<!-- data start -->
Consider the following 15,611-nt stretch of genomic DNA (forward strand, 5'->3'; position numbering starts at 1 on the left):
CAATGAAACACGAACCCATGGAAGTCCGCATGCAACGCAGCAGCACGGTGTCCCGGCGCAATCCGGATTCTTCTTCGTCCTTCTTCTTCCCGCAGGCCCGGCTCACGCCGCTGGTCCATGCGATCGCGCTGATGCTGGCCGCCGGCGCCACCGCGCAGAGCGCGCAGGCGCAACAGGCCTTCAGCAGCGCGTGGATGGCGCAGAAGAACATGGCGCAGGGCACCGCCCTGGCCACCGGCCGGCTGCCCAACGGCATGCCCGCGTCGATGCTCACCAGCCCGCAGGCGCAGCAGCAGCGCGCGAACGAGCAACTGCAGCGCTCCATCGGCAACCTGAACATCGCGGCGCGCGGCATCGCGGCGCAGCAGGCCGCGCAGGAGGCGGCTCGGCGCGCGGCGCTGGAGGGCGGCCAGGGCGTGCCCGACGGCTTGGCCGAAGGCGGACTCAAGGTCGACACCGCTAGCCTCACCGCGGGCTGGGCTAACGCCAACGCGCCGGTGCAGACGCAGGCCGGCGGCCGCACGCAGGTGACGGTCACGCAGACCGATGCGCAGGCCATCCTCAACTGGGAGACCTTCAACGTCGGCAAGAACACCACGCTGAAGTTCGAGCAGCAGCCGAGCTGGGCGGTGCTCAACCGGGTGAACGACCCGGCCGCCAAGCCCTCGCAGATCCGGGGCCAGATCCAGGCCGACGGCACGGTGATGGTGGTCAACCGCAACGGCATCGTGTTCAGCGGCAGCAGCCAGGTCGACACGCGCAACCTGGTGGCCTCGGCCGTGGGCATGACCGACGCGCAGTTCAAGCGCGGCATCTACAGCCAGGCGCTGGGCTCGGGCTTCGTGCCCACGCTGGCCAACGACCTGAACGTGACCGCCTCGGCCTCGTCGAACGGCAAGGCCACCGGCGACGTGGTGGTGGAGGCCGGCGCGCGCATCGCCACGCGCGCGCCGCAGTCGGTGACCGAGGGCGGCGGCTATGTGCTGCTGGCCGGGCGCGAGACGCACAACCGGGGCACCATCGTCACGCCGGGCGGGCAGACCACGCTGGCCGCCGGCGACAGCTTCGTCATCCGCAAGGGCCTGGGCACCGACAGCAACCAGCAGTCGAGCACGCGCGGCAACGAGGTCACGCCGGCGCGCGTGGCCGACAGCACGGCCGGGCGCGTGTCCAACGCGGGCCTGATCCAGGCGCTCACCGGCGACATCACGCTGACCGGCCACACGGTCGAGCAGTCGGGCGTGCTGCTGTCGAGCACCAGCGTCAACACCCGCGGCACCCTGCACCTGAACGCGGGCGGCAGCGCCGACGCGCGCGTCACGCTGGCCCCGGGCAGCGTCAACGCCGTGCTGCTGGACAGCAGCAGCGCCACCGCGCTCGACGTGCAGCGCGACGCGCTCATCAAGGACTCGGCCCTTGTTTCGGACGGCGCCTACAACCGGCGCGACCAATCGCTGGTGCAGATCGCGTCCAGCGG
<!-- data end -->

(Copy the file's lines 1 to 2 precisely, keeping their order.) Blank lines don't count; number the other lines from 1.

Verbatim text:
Consider the following 15,611-nt stretch of genomic DNA (forward strand, 5'->3'; position numbering starts at 1 on the left):
CAATGAAACACGAACCCATGGAAGTCCGCATGCAACGCAGCAGCACGGTGTCCCGGCGCAATCCGGATTCTTCTTCGTCCTTCTTCTTCCCGCAGGCCCGGCTCACGCCGCTGGTCCATGCGATCGCGCTGATGCTGGCCGCCGGCGCCACCGCGCAGAGCGCGCAGGCGCAACAGGCCTTCAGCAGCGCGTGGATGGCGCAGAAGAACATGGCGCAGGGCACCGCCCTGGCCACCGGCCGGCTGCCCAACGGCATGCCCGCGTCGATGCTCACCAGCCCGCAGGCGCAGCAGCAGCGCGCGAACGAGCAACTGCAGCGCTCCATCGGCAACCTGAACATCGCGGCGCGCGGCATCGCGGCGCAGCAGGCCGCGCAGGAGGCGGCTCGGCGCGCGGCGCTGGAGGGCGGCCAGGGCGTGCCCGACGGCTTGGCCGAAGGCGGACTCAAGGTCGACACCGCTAGCCTCACCGCGGGCTGGGCTAACGCCAACGCGCCGGTGCAGACGCAGGCCGGCGGCCGCACGCAGGTGACGGTCACGCAGACCGATGCGCAGGCCATCCTCAACTGGGAGACCTTCAACGTCGGCAAGAACACCACGCTGAAGTTCGAGCAGCAGCCGAGCTGGGCGGTGCTCAACCGGGTGAACGACCCGGCCGCCAAGCCCTCGCAGATCCGGGGCCAGATCCAGGCCGACGGCACGGTGATGGTGGTCAACCGCAACGGCATCGTGTTCAGCGGCAGCAGCCAGGTCGACACGCGCAACCTGGTGGCCTCGGCCGTGGGCATGACCGACGCGCAGTTCAAGCGCGGCATCTACAGCCAGGCGCTGGGCTCGGGCTTCGTGCCCACGCTGGCCAACGACCTGAACGTGACCGCCTCGGCCTCGTCGAACGGCAAGGCCACCGGCGACGTGGTGGTGGAGGCCGGCGCGCGCATCGCCACGCGCGCGCCGCAGTCGGTGACCGAGGGCGGCGGCTATGTGCTGCTGGCCGGGCGCGAGACGCACAACCGGGGCACCATCGTCACGCCGGGCGGGCAGACCACGCTGGCCGCCGGCGACAGCTTCGTCATCCGCAAGGGCCTGGGCACCGACAGCAACCAGCAGTCGAGCACGCGCGGCAACGAGGTCACGCCGGCGCGCGTGGCCGACAGCACGGCCGGGCGCGTGTCCAACGCGGGCCTGATCCAGGCGCTCACCGGCGACATCACGCTGACCGGCCACACGGTCGAGCAGTCGGGCGTGCTGCTGTCGAGCACCAGCGTCAACACCCGCGGCACCCTGCACCTGAACGCGGGCGGCAGCGCCGACGCGCGCGTCACGCTGGCCCCGGGCAGCGTCAACGCCGTGCTGCTGGACAGCAGCAGCGCCACCGCGCTCGACGTGCAGCGCGACGCGCTCATCAAGGACTCGGCCCTTGTTTCGGACGGCGCCTACAACCGGCGCGACCAATCGCTGGTGCAGATCGCGTCCAGCGG